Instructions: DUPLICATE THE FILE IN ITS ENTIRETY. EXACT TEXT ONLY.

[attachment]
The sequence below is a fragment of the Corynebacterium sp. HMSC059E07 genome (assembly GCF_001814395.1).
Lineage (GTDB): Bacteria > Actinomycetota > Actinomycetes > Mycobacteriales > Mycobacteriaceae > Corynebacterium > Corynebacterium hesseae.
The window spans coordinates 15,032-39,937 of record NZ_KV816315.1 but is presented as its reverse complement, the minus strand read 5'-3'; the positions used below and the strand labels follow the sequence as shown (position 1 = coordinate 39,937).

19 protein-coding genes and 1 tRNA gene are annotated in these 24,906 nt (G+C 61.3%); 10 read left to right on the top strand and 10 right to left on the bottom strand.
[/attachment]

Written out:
The sequence below is a fragment of the Corynebacterium sp. HMSC059E07 genome (assembly GCF_001814395.1).
Lineage (GTDB): Bacteria > Actinomycetota > Actinomycetes > Mycobacteriales > Mycobacteriaceae > Corynebacterium > Corynebacterium hesseae.
The window spans coordinates 15,032-39,937 of record NZ_KV816315.1 but is presented as its reverse complement, the minus strand read 5'-3'; the positions used below and the strand labels follow the sequence as shown (position 1 = coordinate 39,937).

19 protein-coding genes and 1 tRNA gene are annotated in these 24,906 nt (G+C 61.3%); 10 read left to right on the top strand and 10 right to left on the bottom strand.